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3. Social media gift exchange scam
The Better Business Bureau is warning about a gift exchange scam with a new twist, which has been occurring during recent holiday seasons. It’s an online version of the popular “Secret Santa” gift exchange. However, the BBB says these social media-driven gift exchanges are actually pyramid schemes, and you will most likely be disappointed if you participate.
In the past few years, variations of the gift exchange have popped up, with someone asking you to select a random person and send them a gift to pay it forward. Another asks you to exchange bottles of wine with someone else, and while it seems fun and light-hearted, you don’t know who is on the receiving end.
How to avoid social media gift exchange scams
It may sound nice to send a holiday gift to a stranger in turn for receiving multiple gifts yourself, but you’re never going to receive many (if any) gifts at all. Don’t participate in gift exchanges with anyone you don’t know, or you won’t be able to guarantee you’ll actually be gifting someone who isn’t a scammer.
4. Gift card scams
Gift card scams are another popular method that has been rising in popularity recently, but it’s especially important to watch out for the possibilities since you may be purchasing gift cards for friends or family for the holidays.
Scammers often steal gift cards and use the information before they make it look like they didn’t. They have a number of methods for tricking you using gift cards, so if you can send an online one (so that you can ensure you’ve purchased it on a legitimate, official website), that would be a much safer alternative.
How to avoid gift card scams
If you’re getting anyone a gift card and buying it in person, be sure to check that the package hasn’t been tampered with. Double-check that nothing on the packaging looks suspicious since scammers will try and make it seem like the package was sealed, but they will already have used the gift card so you’re essentially buying a useless piece of plastic.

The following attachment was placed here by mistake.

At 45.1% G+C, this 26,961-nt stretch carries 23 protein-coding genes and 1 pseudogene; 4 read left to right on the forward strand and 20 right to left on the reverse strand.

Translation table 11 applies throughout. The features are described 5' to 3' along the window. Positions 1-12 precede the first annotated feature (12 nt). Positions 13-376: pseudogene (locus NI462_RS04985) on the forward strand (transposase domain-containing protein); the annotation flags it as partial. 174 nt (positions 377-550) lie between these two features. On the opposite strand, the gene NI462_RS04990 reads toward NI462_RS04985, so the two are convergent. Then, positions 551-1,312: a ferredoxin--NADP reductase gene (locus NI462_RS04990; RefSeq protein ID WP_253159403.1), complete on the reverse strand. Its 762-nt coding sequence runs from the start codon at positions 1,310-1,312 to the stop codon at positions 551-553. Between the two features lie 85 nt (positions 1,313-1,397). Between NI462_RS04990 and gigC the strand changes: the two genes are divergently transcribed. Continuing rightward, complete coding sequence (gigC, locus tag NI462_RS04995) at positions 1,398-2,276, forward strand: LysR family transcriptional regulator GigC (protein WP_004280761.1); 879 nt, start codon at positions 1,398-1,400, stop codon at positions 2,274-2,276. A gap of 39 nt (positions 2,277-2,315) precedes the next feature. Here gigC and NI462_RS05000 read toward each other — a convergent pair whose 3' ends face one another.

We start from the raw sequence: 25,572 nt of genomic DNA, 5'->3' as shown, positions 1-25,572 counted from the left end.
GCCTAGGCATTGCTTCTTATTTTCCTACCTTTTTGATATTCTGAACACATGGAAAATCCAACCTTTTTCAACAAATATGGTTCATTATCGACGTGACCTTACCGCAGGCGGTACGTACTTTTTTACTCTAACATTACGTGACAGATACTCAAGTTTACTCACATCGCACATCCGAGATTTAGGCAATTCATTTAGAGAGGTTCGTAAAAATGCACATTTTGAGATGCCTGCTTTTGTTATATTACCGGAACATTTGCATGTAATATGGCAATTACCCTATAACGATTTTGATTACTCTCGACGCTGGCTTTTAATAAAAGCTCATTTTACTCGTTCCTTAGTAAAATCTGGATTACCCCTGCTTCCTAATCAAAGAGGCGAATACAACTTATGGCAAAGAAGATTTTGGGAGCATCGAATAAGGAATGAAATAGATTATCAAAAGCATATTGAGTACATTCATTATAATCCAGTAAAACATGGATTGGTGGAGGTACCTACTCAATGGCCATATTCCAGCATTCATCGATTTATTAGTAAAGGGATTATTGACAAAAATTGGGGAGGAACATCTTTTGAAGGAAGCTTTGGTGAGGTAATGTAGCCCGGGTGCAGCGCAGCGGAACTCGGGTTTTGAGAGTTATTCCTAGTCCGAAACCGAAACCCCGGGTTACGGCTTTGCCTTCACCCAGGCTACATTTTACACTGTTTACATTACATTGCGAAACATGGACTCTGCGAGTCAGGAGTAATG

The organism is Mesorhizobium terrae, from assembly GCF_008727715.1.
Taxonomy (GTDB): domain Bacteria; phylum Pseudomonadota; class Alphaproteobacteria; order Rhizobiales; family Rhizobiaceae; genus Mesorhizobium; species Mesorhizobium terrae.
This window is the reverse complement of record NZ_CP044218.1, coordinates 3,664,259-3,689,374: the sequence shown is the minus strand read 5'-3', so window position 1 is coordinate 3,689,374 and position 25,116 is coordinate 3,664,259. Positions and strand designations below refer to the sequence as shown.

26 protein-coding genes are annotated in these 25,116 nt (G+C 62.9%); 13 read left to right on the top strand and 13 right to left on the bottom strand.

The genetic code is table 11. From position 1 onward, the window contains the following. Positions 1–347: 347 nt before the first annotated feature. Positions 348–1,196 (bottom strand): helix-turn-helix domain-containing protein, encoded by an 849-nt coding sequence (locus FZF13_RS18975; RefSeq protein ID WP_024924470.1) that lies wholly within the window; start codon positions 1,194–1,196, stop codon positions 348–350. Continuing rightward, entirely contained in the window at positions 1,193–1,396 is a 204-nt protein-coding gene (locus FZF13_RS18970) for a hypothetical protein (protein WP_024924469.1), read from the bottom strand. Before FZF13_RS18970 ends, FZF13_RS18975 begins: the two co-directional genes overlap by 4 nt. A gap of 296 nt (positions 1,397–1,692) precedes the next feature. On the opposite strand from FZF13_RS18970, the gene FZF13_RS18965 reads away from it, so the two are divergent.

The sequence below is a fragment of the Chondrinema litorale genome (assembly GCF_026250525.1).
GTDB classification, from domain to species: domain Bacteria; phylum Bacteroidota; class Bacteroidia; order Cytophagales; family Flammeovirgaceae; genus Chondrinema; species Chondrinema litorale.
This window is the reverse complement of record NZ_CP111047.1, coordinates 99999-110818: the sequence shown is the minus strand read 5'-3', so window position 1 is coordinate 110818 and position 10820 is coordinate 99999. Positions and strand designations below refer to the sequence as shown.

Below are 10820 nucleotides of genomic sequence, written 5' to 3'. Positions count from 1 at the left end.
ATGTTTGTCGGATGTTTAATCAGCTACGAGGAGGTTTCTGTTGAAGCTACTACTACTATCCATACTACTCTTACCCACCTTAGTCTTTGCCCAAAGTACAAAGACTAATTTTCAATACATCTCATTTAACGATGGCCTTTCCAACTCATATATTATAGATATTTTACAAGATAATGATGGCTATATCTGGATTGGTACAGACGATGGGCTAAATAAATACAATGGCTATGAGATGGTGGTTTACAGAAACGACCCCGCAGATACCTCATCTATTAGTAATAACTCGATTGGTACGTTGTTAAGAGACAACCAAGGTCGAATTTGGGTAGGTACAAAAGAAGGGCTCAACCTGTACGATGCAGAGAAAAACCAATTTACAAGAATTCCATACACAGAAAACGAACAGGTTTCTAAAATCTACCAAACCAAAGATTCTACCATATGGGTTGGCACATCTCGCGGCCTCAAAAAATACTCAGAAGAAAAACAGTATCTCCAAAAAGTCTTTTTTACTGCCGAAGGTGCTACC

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5. Fake online shopping sites scam
One of the most common scams during the holiday season is the fake online shopping site scam. Scammers create websites that look like legitimate online stores but are actually designed to steal your personal and financial information. They may offer products at very low prices or claim to have limited-time deals or exclusive items. They may also send you phishing emails or text messages with links to these fake sites.
Some signs of a fake online shopping site are:
- The website address does not match the name of the store or brand.
- The website has poor design, spelling and grammar errors.
- The website does not have a secure connection (https) or a padlock icon in the address bar.
- The website asks for too much personal information, such as your social security number or bank account details.
- The website does not have a clear return policy, contact information or customer reviews.
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To avoid falling victim to this scam, you should:
- Shop only from trusted and reputable online stores that you know and have used before.
- Check the website address carefully and look for any red flags.
- Do some research on the online store before making a purchase. Read customer reviews, look for ratings or search for complaints online.
- Use a credit card or a secure payment service like PayPal when shopping online. Do not use debit cards, wire transfers or gift cards.
- Keep track of your online purchases and monitor your bank statements for any unauthorized charges.
Kurt’s key takeaways
Scammers are always looking for new ways to take advantage of your generosity, trust and stress. But you can protect yourself and your loved ones by being vigilant, cautious and informed. Remember to always verify the source of any message, email or call that asks you for money or personal information. And if something sounds too good to be true, it probably is.
What are some of the most creative or unusual money scams you have ever heard of or encountered during the holiday season? Let us know by writing us at Cyberguy.com/Contact